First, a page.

elements of his life which had torn him in twain ceased. We are startled by the language in which he speaks of himself as a Christian-a pneumatic man. He has no hesitation in appealing to his own character and conduct in proof of his moral integrity.? Again and again he describes himself an example in respect of Christian discipleship, and bids others follow him. He does not indeed claim to be sinless. He has not yet reached the ideal, but is always pressing on toward it. The flesh still lusts after what is condemned by the Spirit, and he has to keep it in subjection. But his moral state is now one of harmony with the will of God. He is freed from the “law of sin and death."? He is done with the old life, and has entered on a new life characterised in its aim and normal attainment by sinlessness. The one serious hindrance to the perfection of his state is the sufferings of this present life, the mortality of the body, the vanity and perishableness of existence; but this feature is destined soon to pass away, when, with the second coming of the Lord, the full glory of the new age (aiwv uéllwv) shall dawn upon the world.

11 regard Rom. vii. 21-25 as referring to Paul's state while still unregenerate ; his normal state as a Christain man is described in Rom. viii. 1-5. To this, the view held by all the Greek Fathers, first departed from by Augustine in his later writings, most modern commentators have now returned.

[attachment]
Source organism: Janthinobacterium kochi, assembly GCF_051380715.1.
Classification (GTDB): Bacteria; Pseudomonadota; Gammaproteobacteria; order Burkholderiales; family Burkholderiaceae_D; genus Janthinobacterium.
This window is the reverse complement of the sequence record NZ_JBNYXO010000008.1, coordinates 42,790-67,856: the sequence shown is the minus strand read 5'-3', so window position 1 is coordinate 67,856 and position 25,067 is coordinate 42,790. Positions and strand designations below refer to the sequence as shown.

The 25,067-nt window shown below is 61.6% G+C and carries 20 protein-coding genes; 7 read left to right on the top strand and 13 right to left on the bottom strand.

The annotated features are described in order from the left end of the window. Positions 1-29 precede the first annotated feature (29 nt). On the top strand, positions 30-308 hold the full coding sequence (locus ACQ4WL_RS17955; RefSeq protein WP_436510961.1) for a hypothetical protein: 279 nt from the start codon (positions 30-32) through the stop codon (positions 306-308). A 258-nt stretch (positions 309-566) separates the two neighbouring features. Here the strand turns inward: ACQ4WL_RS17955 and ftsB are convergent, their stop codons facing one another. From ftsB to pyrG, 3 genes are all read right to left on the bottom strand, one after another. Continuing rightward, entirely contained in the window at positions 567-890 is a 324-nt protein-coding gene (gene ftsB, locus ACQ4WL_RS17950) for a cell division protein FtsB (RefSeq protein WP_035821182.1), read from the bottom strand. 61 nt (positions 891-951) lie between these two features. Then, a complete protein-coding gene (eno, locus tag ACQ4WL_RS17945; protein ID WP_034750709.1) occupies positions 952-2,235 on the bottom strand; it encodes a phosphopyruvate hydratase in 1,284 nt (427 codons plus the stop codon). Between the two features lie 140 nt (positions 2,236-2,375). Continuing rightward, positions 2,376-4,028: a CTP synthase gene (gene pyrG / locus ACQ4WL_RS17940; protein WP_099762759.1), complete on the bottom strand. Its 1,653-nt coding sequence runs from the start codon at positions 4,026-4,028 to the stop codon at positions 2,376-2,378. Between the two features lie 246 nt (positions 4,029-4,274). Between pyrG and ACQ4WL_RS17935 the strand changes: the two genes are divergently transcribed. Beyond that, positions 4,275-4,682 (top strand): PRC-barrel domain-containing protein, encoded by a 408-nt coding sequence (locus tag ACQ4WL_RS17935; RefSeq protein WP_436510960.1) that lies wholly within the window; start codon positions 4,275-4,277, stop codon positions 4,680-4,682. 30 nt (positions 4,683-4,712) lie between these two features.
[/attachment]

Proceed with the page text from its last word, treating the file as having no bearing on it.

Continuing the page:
? 1 Cor. iv. 2-5, ix. 15; 2 Cor. i. 12, iv. 11, vi. 3, x. 7, etc.
3 1 Thess. i. 6, ii. 1-12; 2 Thess. iii. 7, 8; i Cor. iv. 16, xi. 1.
4 Phil. iü. 13

5 Gal. v. 17.

6 i Cor. ix. 27. 7 Rom. viii. 2.

8 Rom. vi. 1-14. 9 Rom. viii. 18-25. Ritschl has called attention to the consciousness of moral integrity that characterises Paul's Christian experience. After enumerating passages, he goes on to say: “Diese Zusammenstellung beweist, dass neben der Ueberzengung von der Rechtfertigung durch den Glauben ein Bewusstein persönlicher sittlicher Vollkommenheit, insbesondere vollkommener Treue im Beruf möglich ist, welches durch keine Gewissensrüge getrübt ist, aber auch nicht den Grundsatz verlezt dass man sich Gottes rühmen soll, welches endlich von der Gewissheit eines besonderen göttlichen Lohnes gemäss dem von Gott verliehenen Erfolge der anstrengungen in seinem Dienste begleitet ist ” (Rechtfertigung u. Versöhnung, ii. p. 370).